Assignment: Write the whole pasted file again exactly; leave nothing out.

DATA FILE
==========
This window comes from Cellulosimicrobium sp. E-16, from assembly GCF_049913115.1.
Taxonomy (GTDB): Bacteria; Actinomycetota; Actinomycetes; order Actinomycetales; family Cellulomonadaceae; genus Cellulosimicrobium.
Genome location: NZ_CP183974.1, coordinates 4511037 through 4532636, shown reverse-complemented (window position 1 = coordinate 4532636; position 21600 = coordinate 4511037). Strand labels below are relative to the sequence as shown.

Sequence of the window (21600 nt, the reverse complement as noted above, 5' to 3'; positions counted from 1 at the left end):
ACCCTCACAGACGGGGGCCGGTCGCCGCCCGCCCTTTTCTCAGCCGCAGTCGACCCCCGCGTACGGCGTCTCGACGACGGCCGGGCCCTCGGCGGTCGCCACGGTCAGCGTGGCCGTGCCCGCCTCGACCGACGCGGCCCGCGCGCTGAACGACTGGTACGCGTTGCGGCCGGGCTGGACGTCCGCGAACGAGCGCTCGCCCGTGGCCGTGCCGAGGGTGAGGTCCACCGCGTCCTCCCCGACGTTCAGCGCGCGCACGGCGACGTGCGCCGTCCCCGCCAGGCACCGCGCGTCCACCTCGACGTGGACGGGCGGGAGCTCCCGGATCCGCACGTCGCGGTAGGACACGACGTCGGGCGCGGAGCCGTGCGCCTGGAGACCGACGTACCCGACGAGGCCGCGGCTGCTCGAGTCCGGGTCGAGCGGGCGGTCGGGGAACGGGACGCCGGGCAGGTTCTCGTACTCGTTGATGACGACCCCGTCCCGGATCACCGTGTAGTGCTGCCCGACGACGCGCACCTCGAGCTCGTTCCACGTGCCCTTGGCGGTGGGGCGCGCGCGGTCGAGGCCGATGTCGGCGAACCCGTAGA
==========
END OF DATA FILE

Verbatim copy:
This window comes from Cellulosimicrobium sp. E-16, from assembly GCF_049913115.1.
Taxonomy (GTDB): Bacteria; Actinomycetota; Actinomycetes; order Actinomycetales; family Cellulomonadaceae; genus Cellulosimicrobium.
Genome location: NZ_CP183974.1, coordinates 4511037 through 4532636, shown reverse-complemented (window position 1 = coordinate 4532636; position 21600 = coordinate 4511037). Strand labels below are relative to the sequence as shown.

Sequence of the window (21600 nt, the reverse complement as noted above, 5' to 3'; positions counted from 1 at the left end):
ACCCTCACAGACGGGGGCCGGTCGCCGCCCGCCCTTTTCTCAGCCGCAGTCGACCCCCGCGTACGGCGTCTCGACGACGGCCGGGCCCTCGGCGGTCGCCACGGTCAGCGTGGCCGTGCCCGCCTCGACCGACGCGGCCCGCGCGCTGAACGACTGGTACGCGTTGCGGCCGGGCTGGACGTCCGCGAACGAGCGCTCGCCCGTGGCCGTGCCGAGGGTGAGGTCCACCGCGTCCTCCCCGACGTTCAGCGCGCGCACGGCGACGTGCGCCGTCCCCGCCAGGCACCGCGCGTCCACCTCGACGTGGACGGGCGGGAGCTCCCGGATCCGCACGTCGCGGTAGGACACGACGTCGGGCGCGGAGCCGTGCGCCTGGAGACCGACGTACCCGACGAGGCCGCGGCTGCTCGAGTCCGGGTCGAGCGGGCGGTCGGGGAACGGGACGCCGGGCAGGTTCTCGTACTCGTTGATGACGACCCCGTCCCGGATCACCGTGTAGTGCTGCCCGACGACGCGCACCTCGAGCTCGTTCCACGTGCCCTTGGCGGTGGGGCGCGCGCGGTCGAGGCCGATGTCGGCGAACCCGTAGA